Museu de les Arts Decoratives
History and museums
The Museu de les Arts Decoratives, in English Decorative Arts Museum, is a museum opened on 1932 and located in the Palau Reial de Pedralbes in Barcelona. Created in 1932, this historic museum contains a rich and diverse collection of European decorative arts, from the Middle Ages to the Industrial Revolution. In 1995, the museum extended its boundaries with the incorporation of design, thus converting it into the first and only statewide museum concerned with the preservation and exhibition of Spanish industrial design. The collections of the Museu de les Arts Decoratives were created from an important resource of industrial design and decorative art objects, that included salvers, carriages, furniture, wallpaper, clocks, tapestries and glasswork.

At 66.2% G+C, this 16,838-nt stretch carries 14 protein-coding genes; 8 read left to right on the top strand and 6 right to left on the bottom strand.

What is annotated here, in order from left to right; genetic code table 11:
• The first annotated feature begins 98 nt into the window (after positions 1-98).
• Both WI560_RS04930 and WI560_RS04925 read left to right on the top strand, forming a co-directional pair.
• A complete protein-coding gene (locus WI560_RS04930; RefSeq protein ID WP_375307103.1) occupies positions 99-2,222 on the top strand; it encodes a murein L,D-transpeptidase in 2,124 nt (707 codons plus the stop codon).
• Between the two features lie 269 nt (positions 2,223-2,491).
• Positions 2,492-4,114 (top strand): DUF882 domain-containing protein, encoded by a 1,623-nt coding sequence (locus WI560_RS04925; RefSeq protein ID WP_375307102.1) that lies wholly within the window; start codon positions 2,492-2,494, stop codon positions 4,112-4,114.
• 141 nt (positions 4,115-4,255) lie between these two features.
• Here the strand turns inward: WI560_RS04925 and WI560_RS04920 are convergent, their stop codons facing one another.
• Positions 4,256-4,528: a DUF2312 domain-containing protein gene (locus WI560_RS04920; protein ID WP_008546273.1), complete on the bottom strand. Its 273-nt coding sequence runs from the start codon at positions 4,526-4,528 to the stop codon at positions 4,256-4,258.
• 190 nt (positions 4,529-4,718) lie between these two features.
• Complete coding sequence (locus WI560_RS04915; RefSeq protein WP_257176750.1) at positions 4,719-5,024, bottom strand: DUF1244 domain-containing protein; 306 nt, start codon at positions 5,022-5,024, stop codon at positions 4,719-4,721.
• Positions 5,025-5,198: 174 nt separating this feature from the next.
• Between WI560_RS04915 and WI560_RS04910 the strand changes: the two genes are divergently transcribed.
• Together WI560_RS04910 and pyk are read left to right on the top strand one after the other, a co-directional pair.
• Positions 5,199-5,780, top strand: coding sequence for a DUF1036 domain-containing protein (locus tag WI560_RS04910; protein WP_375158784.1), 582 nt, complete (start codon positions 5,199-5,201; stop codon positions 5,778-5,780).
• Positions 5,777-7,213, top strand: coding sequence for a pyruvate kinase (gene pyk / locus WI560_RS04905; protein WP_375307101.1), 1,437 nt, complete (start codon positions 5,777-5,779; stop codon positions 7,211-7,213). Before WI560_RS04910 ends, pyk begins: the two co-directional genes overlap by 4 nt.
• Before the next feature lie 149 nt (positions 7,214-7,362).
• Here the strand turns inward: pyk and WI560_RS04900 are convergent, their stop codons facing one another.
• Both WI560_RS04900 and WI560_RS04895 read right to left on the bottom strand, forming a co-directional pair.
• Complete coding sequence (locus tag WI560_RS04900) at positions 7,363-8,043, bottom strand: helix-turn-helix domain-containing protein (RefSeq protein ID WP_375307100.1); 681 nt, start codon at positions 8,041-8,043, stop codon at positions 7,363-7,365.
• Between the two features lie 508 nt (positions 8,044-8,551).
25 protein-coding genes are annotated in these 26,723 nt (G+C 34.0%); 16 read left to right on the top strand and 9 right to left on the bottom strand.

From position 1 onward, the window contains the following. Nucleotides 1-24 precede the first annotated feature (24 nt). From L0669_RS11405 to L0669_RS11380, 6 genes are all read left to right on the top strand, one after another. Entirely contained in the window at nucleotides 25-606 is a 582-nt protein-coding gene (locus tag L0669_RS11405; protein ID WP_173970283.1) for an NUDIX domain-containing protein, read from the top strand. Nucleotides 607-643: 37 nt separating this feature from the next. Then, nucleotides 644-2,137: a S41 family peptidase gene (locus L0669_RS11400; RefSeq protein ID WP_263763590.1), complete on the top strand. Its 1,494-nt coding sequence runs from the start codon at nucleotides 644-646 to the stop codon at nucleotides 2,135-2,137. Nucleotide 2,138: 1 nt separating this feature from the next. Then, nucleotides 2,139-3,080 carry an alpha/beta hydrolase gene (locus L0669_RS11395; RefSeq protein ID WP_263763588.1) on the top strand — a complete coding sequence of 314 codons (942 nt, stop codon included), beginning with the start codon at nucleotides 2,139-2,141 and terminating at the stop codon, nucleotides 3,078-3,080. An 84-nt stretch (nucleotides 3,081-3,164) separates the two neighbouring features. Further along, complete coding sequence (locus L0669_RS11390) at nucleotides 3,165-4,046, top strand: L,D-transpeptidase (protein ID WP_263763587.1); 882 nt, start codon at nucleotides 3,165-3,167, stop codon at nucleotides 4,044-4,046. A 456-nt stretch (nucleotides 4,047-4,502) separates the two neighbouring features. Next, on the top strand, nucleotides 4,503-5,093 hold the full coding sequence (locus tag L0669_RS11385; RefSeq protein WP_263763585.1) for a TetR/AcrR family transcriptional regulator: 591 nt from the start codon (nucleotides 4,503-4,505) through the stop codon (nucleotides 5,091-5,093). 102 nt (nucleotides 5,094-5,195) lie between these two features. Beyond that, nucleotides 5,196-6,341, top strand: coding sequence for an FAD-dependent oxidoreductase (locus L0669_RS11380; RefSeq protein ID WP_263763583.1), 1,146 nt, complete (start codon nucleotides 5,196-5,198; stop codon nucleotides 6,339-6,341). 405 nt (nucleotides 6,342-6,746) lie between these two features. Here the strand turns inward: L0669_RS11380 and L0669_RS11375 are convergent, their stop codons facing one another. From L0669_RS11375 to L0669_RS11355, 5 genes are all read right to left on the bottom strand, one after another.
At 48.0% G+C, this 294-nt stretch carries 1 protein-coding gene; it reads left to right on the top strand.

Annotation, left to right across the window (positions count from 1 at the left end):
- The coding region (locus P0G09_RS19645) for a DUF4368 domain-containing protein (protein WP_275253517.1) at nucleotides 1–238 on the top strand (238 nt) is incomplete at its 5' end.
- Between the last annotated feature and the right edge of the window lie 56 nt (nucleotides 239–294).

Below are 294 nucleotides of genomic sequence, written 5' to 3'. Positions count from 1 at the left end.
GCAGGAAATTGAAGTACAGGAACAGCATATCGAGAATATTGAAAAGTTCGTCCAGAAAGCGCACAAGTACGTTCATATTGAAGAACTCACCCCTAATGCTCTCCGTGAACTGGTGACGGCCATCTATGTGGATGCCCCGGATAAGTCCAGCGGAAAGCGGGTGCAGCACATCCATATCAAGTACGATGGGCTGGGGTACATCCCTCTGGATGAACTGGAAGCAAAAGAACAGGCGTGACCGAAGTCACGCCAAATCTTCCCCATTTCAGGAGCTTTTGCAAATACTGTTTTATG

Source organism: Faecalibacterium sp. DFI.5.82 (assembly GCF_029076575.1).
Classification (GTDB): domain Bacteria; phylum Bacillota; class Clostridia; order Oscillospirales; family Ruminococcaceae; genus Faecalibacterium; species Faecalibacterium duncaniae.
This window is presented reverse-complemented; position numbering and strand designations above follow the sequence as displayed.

Together with Museu Tèxtil i d'Indumentària and the Gabinet de les Arts Gràfiques is part of the Disseny Hub Barcelona.